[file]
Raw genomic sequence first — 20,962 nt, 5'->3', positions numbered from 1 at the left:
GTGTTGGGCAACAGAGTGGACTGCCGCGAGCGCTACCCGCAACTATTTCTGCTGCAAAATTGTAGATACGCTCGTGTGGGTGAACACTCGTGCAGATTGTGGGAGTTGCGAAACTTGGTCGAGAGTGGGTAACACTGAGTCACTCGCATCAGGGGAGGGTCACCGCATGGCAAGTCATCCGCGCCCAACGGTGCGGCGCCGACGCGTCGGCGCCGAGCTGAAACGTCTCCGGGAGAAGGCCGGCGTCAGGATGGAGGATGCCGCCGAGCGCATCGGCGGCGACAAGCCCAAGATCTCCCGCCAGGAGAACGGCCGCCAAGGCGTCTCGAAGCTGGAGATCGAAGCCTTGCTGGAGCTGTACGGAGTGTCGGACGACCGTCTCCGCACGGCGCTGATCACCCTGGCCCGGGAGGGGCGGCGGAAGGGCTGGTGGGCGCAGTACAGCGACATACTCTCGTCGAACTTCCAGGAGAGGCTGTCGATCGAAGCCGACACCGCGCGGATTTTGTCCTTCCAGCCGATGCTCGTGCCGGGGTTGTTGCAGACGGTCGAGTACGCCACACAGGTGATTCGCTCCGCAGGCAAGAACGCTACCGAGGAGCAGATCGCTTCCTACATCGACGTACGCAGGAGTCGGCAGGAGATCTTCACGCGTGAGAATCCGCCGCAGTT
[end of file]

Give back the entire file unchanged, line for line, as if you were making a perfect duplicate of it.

Raw genomic sequence first — 20,962 nt, 5'->3', positions numbered from 1 at the left:
GTGTTGGGCAACAGAGTGGACTGCCGCGAGCGCTACCCGCAACTATTTCTGCTGCAAAATTGTAGATACGCTCGTGTGGGTGAACACTCGTGCAGATTGTGGGAGTTGCGAAACTTGGTCGAGAGTGGGTAACACTGAGTCACTCGCATCAGGGGAGGGTCACCGCATGGCAAGTCATCCGCGCCCAACGGTGCGGCGCCGACGCGTCGGCGCCGAGCTGAAACGTCTCCGGGAGAAGGCCGGCGTCAGGATGGAGGATGCCGCCGAGCGCATCGGCGGCGACAAGCCCAAGATCTCCCGCCAGGAGAACGGCCGCCAAGGCGTCTCGAAGCTGGAGATCGAAGCCTTGCTGGAGCTGTACGGAGTGTCGGACGACCGTCTCCGCACGGCGCTGATCACCCTGGCCCGGGAGGGGCGGCGGAAGGGCTGGTGGGCGCAGTACAGCGACATACTCTCGTCGAACTTCCAGGAGAGGCTGTCGATCGAAGCCGACACCGCGCGGATTTTGTCCTTCCAGCCGATGCTCGTGCCGGGGTTGTTGCAGACGGTCGAGTACGCCACACAGGTGATTCGCTCCGCAGGCAAGAACGCTACCGAGGAGCAGATCGCTTCCTACATCGACGTACGCAGGAGTCGGCAGGAGATCTTCACGCGTGAGAATCCGCCGCAGTT